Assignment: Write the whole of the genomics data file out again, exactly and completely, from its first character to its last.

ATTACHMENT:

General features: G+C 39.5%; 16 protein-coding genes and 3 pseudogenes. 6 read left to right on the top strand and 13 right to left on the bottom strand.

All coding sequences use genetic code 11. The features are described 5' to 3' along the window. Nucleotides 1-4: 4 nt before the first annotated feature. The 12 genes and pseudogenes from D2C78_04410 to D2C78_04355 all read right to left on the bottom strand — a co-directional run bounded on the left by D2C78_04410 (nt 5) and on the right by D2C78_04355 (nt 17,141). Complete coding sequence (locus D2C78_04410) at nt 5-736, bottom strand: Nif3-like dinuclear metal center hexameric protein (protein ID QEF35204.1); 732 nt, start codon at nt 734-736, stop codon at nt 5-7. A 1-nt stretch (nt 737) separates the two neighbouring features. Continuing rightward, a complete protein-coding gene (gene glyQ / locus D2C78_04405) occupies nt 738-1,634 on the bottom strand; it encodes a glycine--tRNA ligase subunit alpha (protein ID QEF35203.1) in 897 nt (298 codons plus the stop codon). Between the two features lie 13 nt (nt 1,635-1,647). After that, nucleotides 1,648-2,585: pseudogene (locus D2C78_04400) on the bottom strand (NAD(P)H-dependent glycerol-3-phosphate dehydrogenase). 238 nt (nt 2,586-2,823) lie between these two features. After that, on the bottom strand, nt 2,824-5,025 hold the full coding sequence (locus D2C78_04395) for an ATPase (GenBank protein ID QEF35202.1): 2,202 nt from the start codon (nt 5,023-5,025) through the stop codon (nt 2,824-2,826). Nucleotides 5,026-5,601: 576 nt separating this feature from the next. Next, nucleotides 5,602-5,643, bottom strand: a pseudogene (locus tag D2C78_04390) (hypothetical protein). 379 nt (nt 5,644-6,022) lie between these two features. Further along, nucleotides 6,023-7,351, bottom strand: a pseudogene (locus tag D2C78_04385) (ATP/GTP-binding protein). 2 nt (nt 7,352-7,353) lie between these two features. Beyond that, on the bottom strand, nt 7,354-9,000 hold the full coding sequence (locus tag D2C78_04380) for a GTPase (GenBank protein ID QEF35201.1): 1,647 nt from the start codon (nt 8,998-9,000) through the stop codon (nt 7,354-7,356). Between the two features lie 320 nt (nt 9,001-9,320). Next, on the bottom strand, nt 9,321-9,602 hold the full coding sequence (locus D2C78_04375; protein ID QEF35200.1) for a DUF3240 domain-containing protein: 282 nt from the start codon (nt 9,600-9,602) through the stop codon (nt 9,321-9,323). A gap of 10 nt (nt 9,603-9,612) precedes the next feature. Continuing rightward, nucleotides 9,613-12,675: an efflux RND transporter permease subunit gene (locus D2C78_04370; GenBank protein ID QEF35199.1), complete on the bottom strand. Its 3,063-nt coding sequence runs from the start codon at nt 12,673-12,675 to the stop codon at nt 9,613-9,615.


General features: G+C 39.5%; 16 protein-coding genes and 3 pseudogenes. 6 read left to right on the top strand and 13 right to left on the bottom strand.

All coding sequences use genetic code 11. The features are described 5' to 3' along the window. Nucleotides 1-4: 4 nt before the first annotated feature. The 12 genes and pseudogenes from D2C78_04410 to D2C78_04355 all read right to left on the bottom strand — a co-directional run bounded on the left by D2C78_04410 (nt 5) and on the right by D2C78_04355 (nt 17,141). Complete coding sequence (locus D2C78_04410) at nt 5-736, bottom strand: Nif3-like dinuclear metal center hexameric protein (protein ID QEF35204.1); 732 nt, start codon at nt 734-736, stop codon at nt 5-7. A 1-nt stretch (nt 737) separates the two neighbouring features. Continuing rightward, a complete protein-coding gene (gene glyQ / locus D2C78_04405) occupies nt 738-1,634 on the bottom strand; it encodes a glycine--tRNA ligase subunit alpha (protein ID QEF35203.1) in 897 nt (298 codons plus the stop codon). Between the two features lie 13 nt (nt 1,635-1,647). After that, nucleotides 1,648-2,585: pseudogene (locus D2C78_04400) on the bottom strand (NAD(P)H-dependent glycerol-3-phosphate dehydrogenase). 238 nt (nt 2,586-2,823) lie between these two features. After that, on the bottom strand, nt 2,824-5,025 hold the full coding sequence (locus D2C78_04395) for an ATPase (GenBank protein ID QEF35202.1): 2,202 nt from the start codon (nt 5,023-5,025) through the stop codon (nt 2,824-2,826). Nucleotides 5,026-5,601: 576 nt separating this feature from the next. Next, nucleotides 5,602-5,643, bottom strand: a pseudogene (locus tag D2C78_04390) (hypothetical protein). 379 nt (nt 5,644-6,022) lie between these two features. Further along, nucleotides 6,023-7,351, bottom strand: a pseudogene (locus tag D2C78_04385) (ATP/GTP-binding protein). 2 nt (nt 7,352-7,353) lie between these two features. Beyond that, on the bottom strand, nt 7,354-9,000 hold the full coding sequence (locus tag D2C78_04380) for a GTPase (GenBank protein ID QEF35201.1): 1,647 nt from the start codon (nt 8,998-9,000) through the stop codon (nt 7,354-7,356). Between the two features lie 320 nt (nt 9,001-9,320). Next, on the bottom strand, nt 9,321-9,602 hold the full coding sequence (locus D2C78_04375; protein ID QEF35200.1) for a DUF3240 domain-containing protein: 282 nt from the start codon (nt 9,600-9,602) through the stop codon (nt 9,321-9,323). A gap of 10 nt (nt 9,603-9,612) precedes the next feature. Continuing rightward, nucleotides 9,613-12,675: an efflux RND transporter permease subunit gene (locus D2C78_04370; GenBank protein ID QEF35199.1), complete on the bottom strand. Its 3,063-nt coding sequence runs from the start codon at nt 12,673-12,675 to the stop codon at nt 9,613-9,615.